The cool temperate waters of the British and Irish seas contain an astonishing 6% of the world's algal species, more than 600 different seaweeds, and yet most divers, snorkellers and rockpoolers can put names to only a handful of them.
The first edition of Seaweeds of Britain and Ireland
has proved invaluable to an enormous number of people, not just volunteer Seasearch divers and snorkellers, and this eagerly awaited second edition will no doubt prove to be equally as popular. The aim of this book is to introduce the reader to the wonderful marine environment around Britain and Ireland, and improve identification of the wealth of seaweeds so often overlooked.
Features of the new edition include:
● Over 230 species described in detail with colour photographs, information on size, habitat and distribution maps
● Over 50 new species, many with information on how to identify to species level using microscopic features
● Key distinguishing features and areas of identity confusion highlighted
● Colour and form used to group species and aid identification using dichotomous keys
● Details of life histories and reproductive processes for the main seaweed groups
● Both scientific and English names used for species and groups
● A glossary of common and specialised terms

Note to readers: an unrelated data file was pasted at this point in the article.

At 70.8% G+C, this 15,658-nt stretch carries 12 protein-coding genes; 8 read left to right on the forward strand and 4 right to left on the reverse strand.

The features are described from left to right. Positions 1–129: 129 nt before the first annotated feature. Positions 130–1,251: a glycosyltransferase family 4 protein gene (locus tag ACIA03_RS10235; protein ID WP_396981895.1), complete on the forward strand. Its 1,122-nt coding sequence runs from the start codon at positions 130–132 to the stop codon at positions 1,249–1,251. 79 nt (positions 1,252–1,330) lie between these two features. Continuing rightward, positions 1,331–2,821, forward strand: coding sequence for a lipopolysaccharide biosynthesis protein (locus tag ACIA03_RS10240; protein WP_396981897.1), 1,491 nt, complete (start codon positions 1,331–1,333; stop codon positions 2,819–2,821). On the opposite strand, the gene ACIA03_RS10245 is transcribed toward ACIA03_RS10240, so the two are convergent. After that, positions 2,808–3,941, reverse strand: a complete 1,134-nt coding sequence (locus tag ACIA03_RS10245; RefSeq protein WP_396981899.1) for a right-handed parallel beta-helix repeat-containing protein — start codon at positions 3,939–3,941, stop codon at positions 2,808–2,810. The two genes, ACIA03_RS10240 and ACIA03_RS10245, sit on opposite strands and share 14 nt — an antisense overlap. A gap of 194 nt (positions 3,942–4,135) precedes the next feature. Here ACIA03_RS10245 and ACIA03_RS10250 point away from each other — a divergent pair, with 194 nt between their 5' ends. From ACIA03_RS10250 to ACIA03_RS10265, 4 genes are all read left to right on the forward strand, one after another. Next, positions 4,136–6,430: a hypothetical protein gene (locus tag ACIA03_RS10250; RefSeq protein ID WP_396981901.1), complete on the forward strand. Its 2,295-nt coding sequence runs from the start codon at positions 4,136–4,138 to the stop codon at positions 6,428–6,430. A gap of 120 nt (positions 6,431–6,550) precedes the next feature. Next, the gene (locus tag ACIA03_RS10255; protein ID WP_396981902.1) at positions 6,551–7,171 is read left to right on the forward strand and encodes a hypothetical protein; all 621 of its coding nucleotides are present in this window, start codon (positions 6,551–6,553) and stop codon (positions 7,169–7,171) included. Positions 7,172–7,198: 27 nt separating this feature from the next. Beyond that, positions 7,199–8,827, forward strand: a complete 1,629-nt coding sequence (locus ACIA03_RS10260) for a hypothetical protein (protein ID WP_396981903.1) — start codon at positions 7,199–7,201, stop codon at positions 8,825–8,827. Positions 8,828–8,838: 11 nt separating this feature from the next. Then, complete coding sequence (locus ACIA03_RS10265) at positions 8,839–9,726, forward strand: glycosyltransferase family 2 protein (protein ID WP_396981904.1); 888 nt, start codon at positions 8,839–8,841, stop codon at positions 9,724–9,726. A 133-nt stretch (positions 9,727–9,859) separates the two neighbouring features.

Francis Bunker is a marine biologist, diver and photographer with a passion for seaweeds and communicating his subject to others. Francis taught field studies at Orielton Field Centre in Pembrokeshire in the 1980s and led the local diving club to do marine biology surveys around Skomer which helped ii achieve MNR (now MCZ) status. During this time, he met his co-authors and they have remained friends and colleagues ever since. Francis and Anne were marriedin 1989 and have two now grown up children. Francis formed his environmental consultancy Marineseen in 1989 and has written hundreds of reports and contributed to several published works, diving all around the UK and various far flung corners of the world when opportunities arise. Other interests include running, swimming, Latin dance and playing guitar in a duo called Caramuxos Bravos (con gorgueras). Since 2003, Francis and Christine have run an annual Collecting and Identifying Seaweeds course for the British Phycological Society. Juliet Brodie is a research leader in phycology at the Natural History Museum, London, specialising in the taxonomy, ecology, biodiversity and conservation of seaweeds. She studied red seaweeds for her PhD, supervised by Prof. Michael Guiry, at Galway University, Ireland, where she holds an adjunct Professorship. She is a specialist in Porphyra, red seaweed eaten around the world (e.g. laver bread in Wales and nori --- the wrapping in sushi). She also has an interest in the green and brown seaweeds and is keen to find ways of helping people to identify these organisms. Juliet is keen to raise awareness of the seaweeds and their importance in coastal ecosystems in a time of rapid environmental change. She initiated the Big Seaweed Search www.nhm.ac.uk/ take-part/citizen-science/big-seaweed-search.html which you can join in. Juliet is currently President of the International Phycological Society. She runs a choir, loves natural history and likes to get together with her friends. Christine Maggs has been interested in seaweeds since childhood. During her degree in Botany, she had a work placement on seaweeds in the Natural History Museum, London, and went on a scientific diving expedition to Brazil. She found her first new species of seaweed, Schmitzia hiscockiana, when working at Orielton. This led to a PhD on seaweeds in Galway, Ireland, under the supervision of Prof. Michael Guiry. Since then she has researched the molecular systematics of seaweeds with particular interests in alien marine algae, conservation, and exploitable seaweed resources. She was appointed as lecturer in marine biology at Queen's University Belfast in 1995 and became Professor of Phycology in 2004. She has published over 120 peer-reviewed scientific papers and co-authored two books in the Seaweeds of the British Isles series. Christine and Juliet are joint Editors-in-Chief of the European Journal of Phycology. Anne Bunker was inspired to follow a career in marine biology by family trips to the seaside and an A-level field trip to Kilve Court in Somerset. She now lives beside the tidal Pembroke River and some wonderful seashores where she enjoys studying seaweeds in her spare time. On a visit to the Bunker household expect to find the fridge full of seaweeds and the dining table in use as a laboratory bench. Anne taught marine ecology to students at Orielton Field Centre before joining the Countryside Council for Wales as part of its intertidal survey team. She is currently a Marine Conservation Officer for Natural Resources Wales. Anne is a bell ringer and a council member of the Porcupine Marine Natural History Society www.pmnhs.co.uk and enjoys watercolour painting, kayaking and swimming.